In 2000, the Vermont Supreme Court ruled that same-sex couples were entitled to the same rights and benefits as their hetero counterparts and became the first state in the US to give full marriage rights to same-sex unions. At the time, this caused some outrage from the state’s more conservative populace but against acceptance and reason, those voices never stood a chance.

Burlington, the state’s most populous city, is actually the least populous in the country to hold that title but that does not mean it’s anything but lively. Along the water, festivals are constantly bustling and the farmer’s market offers fresh fruits, novelty ices, and local IPA’s. In the town, the main street is an outdoor mall with small businesses and of course, a Ben and Jerry’s location. Make sure to keep on the lookout for Bernie.

Massachusetts:


On the tip of Cape Cod, Provincetown is a well-known LGBTQ haven but that’s not the only hotbed of gay culture. In fact, in 2003, Massachusetts became the first state in the US to legalize same-sex marriage. There’s a lot more to Massachusetts than Cape Cod, however.

Outside of the obvious choice of Boston, Northhampton offers a perfect haven for LGBTQ travellers and according to Jezebel, it’s one of the most “lesbianish” cities in the country. Plenty of local businesses are owned by members of the LGBTQ community and the college town prides itself on Pride. If that doesn’t sell you, its rainbow crosswalk just might.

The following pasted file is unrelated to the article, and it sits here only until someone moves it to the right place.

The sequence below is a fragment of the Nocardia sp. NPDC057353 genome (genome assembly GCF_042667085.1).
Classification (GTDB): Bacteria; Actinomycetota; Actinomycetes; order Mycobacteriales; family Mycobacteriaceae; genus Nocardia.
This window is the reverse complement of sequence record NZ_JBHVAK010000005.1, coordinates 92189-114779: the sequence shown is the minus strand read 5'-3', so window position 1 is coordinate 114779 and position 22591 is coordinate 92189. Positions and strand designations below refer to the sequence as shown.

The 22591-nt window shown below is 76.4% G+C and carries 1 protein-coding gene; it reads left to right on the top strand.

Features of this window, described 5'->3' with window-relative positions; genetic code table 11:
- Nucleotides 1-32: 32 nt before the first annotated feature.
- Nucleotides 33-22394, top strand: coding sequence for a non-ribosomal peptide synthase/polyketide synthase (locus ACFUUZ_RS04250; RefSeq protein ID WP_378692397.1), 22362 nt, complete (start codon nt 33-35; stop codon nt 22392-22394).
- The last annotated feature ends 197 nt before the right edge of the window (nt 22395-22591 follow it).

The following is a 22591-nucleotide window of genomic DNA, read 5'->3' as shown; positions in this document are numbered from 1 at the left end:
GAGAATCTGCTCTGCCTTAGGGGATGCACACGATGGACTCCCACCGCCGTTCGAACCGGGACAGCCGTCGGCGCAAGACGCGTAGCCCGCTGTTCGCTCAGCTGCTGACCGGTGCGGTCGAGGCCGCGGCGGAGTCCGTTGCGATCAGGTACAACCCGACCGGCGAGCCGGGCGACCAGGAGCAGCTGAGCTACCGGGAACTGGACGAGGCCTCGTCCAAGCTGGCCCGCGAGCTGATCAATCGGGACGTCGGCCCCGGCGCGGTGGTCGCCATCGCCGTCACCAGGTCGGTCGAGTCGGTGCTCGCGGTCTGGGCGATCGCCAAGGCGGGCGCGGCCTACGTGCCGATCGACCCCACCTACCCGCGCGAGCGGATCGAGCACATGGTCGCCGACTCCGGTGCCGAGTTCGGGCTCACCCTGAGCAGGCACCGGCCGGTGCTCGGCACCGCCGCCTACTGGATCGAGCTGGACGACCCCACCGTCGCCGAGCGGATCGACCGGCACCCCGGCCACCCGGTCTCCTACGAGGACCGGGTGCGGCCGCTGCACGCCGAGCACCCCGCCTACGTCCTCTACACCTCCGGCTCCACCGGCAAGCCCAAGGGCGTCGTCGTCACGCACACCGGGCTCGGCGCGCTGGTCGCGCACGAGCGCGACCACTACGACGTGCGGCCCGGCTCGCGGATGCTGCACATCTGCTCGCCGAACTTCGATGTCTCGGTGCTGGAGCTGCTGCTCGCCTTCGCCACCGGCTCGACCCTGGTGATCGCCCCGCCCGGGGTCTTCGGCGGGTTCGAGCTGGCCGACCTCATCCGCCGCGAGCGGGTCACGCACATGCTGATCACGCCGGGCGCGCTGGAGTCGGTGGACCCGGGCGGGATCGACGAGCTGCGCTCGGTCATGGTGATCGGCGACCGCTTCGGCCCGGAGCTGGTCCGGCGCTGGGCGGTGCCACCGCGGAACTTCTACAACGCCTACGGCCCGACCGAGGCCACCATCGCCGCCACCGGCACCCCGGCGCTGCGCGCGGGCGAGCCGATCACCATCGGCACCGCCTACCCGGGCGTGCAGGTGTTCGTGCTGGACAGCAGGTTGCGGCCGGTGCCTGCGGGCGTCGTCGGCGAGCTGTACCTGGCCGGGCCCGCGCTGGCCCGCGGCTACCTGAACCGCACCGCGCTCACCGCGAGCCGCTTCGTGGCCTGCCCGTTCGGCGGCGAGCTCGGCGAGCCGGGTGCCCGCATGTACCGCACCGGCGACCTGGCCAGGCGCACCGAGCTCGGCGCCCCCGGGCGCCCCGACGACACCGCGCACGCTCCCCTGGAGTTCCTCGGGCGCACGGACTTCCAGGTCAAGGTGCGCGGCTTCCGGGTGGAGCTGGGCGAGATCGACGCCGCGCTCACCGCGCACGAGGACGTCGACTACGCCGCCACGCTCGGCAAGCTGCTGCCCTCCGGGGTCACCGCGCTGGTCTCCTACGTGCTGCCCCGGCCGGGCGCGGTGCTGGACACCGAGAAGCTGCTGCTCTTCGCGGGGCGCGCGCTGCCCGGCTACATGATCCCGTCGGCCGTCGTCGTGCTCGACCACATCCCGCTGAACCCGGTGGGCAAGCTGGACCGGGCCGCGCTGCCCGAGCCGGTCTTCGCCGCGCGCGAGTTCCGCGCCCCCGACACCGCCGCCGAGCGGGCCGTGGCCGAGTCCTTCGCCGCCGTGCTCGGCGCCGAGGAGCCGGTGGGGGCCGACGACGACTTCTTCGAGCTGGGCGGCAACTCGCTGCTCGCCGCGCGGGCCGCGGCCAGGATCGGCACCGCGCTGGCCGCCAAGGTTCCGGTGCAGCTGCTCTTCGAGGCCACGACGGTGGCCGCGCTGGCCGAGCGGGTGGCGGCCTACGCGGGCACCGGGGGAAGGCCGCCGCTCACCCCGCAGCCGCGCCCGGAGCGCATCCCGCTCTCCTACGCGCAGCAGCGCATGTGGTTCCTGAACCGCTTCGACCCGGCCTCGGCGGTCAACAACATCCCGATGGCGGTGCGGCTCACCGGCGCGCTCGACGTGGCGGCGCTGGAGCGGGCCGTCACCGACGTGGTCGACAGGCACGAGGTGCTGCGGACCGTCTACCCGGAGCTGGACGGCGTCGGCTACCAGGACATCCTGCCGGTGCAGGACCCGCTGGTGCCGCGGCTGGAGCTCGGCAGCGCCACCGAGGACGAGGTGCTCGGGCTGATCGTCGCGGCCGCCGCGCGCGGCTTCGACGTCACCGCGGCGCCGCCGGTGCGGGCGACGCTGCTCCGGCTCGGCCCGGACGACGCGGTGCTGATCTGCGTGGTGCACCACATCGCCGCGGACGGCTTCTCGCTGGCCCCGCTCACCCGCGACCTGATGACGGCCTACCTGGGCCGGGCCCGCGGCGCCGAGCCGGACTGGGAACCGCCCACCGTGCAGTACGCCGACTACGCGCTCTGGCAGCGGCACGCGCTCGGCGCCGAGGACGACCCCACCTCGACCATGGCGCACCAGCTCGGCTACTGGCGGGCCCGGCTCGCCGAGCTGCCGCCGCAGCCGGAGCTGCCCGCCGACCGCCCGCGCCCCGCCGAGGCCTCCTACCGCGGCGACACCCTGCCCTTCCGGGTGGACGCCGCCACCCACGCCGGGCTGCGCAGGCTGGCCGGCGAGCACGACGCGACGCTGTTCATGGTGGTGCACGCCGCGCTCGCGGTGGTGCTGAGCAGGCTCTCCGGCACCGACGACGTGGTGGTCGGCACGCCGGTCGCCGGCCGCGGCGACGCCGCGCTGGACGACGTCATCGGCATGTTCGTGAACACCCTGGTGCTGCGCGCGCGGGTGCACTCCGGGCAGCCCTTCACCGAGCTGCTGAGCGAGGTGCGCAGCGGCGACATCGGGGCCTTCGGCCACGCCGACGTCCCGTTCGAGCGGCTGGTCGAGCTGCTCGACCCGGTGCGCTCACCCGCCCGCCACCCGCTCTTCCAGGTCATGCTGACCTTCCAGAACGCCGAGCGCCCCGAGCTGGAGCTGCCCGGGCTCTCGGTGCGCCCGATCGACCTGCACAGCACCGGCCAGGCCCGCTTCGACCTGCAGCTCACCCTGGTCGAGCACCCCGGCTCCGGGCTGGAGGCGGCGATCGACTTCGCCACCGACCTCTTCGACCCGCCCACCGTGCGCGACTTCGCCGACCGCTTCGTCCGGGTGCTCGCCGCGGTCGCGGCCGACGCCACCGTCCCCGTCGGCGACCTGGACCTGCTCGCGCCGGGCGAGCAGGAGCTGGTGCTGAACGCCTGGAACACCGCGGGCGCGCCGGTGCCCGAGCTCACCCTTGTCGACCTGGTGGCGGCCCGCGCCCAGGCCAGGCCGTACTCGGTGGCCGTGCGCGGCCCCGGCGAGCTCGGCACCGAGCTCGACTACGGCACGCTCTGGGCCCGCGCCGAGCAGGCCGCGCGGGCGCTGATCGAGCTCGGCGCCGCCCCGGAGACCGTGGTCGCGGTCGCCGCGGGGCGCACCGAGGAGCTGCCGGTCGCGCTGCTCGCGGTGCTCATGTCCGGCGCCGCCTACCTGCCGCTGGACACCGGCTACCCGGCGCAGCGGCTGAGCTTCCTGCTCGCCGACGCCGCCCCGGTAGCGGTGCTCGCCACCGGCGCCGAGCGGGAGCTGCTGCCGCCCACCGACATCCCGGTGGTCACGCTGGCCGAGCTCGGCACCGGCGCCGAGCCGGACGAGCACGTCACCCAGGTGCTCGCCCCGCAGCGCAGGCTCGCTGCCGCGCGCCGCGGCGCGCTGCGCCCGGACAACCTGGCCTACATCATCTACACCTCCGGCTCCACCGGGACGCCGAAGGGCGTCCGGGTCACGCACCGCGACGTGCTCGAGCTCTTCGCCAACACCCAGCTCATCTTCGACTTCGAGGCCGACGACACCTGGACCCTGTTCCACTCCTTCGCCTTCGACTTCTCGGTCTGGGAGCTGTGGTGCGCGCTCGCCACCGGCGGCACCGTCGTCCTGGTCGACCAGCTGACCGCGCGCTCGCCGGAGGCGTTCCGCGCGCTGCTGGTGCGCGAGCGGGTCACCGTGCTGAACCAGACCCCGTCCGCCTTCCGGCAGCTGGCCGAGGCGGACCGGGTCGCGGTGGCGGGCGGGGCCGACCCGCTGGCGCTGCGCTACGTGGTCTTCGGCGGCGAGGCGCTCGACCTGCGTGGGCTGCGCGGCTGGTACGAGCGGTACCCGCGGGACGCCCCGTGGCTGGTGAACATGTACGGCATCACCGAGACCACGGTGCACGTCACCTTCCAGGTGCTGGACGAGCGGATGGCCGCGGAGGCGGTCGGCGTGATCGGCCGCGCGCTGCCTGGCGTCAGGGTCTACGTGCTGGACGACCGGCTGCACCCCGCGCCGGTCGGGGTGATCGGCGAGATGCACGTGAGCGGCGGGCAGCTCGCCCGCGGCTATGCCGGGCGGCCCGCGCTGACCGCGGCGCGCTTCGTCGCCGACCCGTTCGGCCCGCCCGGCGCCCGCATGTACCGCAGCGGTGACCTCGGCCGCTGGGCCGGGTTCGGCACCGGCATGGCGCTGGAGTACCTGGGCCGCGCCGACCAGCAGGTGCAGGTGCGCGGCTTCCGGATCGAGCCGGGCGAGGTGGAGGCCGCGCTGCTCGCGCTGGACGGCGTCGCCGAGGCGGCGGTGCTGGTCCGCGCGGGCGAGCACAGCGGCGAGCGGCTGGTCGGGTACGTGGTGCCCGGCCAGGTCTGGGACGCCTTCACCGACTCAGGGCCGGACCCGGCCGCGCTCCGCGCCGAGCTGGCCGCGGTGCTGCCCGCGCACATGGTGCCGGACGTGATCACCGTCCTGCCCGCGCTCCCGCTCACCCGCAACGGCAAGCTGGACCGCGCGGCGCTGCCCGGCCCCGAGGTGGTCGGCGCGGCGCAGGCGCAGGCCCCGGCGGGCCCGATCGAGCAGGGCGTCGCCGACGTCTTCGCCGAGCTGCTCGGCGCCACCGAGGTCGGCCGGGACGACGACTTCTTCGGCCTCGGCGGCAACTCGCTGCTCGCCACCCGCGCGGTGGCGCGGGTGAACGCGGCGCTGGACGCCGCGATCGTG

Connecticut:

Mystic, Connecticut has a population of only 4,000 people but it’s one of the most revered towns to visit. The tiny town is filled with coffee shops and bookstores that pull you in, and the Mystic Aquarium is great for kids as well as adults. Seafood is aplenty and delicious.

Outside of Mystic, Connecticut is a lively state, and larger cities like Hartford offer a large LGBTQ community where gay businesses thrive.

Rhode Island:

Rhode Island may be the smallest state but it has a lot to offer. This beachy, breezy, coastal state is only about an hour’s drive all around. Its biggest city, Providence, is home to RI Pride and celebrates itself as an artsy town. Literary lovers might not want to miss the chance to seek out the grave of HP Lovecraft. There’s also “TAG Approved” hotels and locations that LGBTQ+ travelers can check out.

On your way south of the city, stop by Olneyville New York Station for some local hot dogs and a cool glass of coffee milk.

New York:


There’s a lot more to New York than New York. In fact, there’s a ton more. In the north east, the dense Adirondack wilderness offers camping, hiking, kayaking, or just a quiet day on the lake, while in the west, Rochester provides all your city comforts. New York state is huge and there is no one list that can cover it all.

Of course there’s Broadway, but there’s also miles upon miles of untouched coastline, sleepy mountain towns, and plenty of farmland. State parks are aplenty throughout and I Love NY offers LGBTQ travellers great resources.

Pennsylvania:

Whether you’re in the City of Brotherly Love, or the Steel City, you’re bound to be in for a treat. Pennsylvania offers LGBTQ travelers plenty of resources and openness. As long as you’re wearing the right team’s colors, you’re going to be welcomed with open arms.

On the west side of the state, Pittsburgh is home to the Andy Warhol museum, the Mexican War Streets, and of course, the black and gold. In the south east, Philadelphia has a great music scene, historical museums, and cheese steaks. The rivalries may never end but it’s all in good fun.

Have you been to any of these locations or are there any great places we missed? Share your road trip stories in the comments!

Originally posted 2017-10-24 16:42:05.